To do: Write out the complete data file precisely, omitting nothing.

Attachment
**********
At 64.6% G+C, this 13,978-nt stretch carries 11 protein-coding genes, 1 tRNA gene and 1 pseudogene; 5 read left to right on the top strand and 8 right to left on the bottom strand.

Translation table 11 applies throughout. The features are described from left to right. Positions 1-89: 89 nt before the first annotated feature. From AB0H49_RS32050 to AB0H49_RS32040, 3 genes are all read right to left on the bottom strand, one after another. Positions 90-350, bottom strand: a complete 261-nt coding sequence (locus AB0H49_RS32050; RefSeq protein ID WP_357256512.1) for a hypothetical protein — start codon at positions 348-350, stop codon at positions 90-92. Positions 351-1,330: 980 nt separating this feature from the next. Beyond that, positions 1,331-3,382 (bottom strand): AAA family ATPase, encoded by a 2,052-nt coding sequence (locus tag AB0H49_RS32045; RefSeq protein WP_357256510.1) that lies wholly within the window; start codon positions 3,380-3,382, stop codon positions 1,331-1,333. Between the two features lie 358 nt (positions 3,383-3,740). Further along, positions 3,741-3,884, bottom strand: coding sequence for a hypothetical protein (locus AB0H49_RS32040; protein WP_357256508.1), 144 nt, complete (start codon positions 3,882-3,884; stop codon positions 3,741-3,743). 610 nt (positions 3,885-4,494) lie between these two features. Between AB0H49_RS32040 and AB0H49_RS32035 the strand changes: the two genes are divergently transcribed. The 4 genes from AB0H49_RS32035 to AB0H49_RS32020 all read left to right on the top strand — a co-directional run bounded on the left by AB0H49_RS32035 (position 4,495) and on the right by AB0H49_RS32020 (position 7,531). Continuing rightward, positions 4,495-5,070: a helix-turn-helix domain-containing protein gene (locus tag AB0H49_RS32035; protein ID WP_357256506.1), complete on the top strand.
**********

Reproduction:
At 64.6% G+C, this 13,978-nt stretch carries 11 protein-coding genes, 1 tRNA gene and 1 pseudogene; 5 read left to right on the top strand and 8 right to left on the bottom strand.

Translation table 11 applies throughout. The features are described from left to right. Positions 1-89: 89 nt before the first annotated feature. From AB0H49_RS32050 to AB0H49_RS32040, 3 genes are all read right to left on the bottom strand, one after another. Positions 90-350, bottom strand: a complete 261-nt coding sequence (locus AB0H49_RS32050; RefSeq protein ID WP_357256512.1) for a hypothetical protein — start codon at positions 348-350, stop codon at positions 90-92. Positions 351-1,330: 980 nt separating this feature from the next. Beyond that, positions 1,331-3,382 (bottom strand): AAA family ATPase, encoded by a 2,052-nt coding sequence (locus tag AB0H49_RS32045; RefSeq protein WP_357256510.1) that lies wholly within the window; start codon positions 3,380-3,382, stop codon positions 1,331-1,333. Between the two features lie 358 nt (positions 3,383-3,740). Further along, positions 3,741-3,884, bottom strand: coding sequence for a hypothetical protein (locus AB0H49_RS32040; protein WP_357256508.1), 144 nt, complete (start codon positions 3,882-3,884; stop codon positions 3,741-3,743). 610 nt (positions 3,885-4,494) lie between these two features. Between AB0H49_RS32040 and AB0H49_RS32035 the strand changes: the two genes are divergently transcribed. The 4 genes from AB0H49_RS32035 to AB0H49_RS32020 all read left to right on the top strand — a co-directional run bounded on the left by AB0H49_RS32035 (position 4,495) and on the right by AB0H49_RS32020 (position 7,531). Continuing rightward, positions 4,495-5,070: a helix-turn-helix domain-containing protein gene (locus tag AB0H49_RS32035; protein ID WP_357256506.1), complete on the top strand.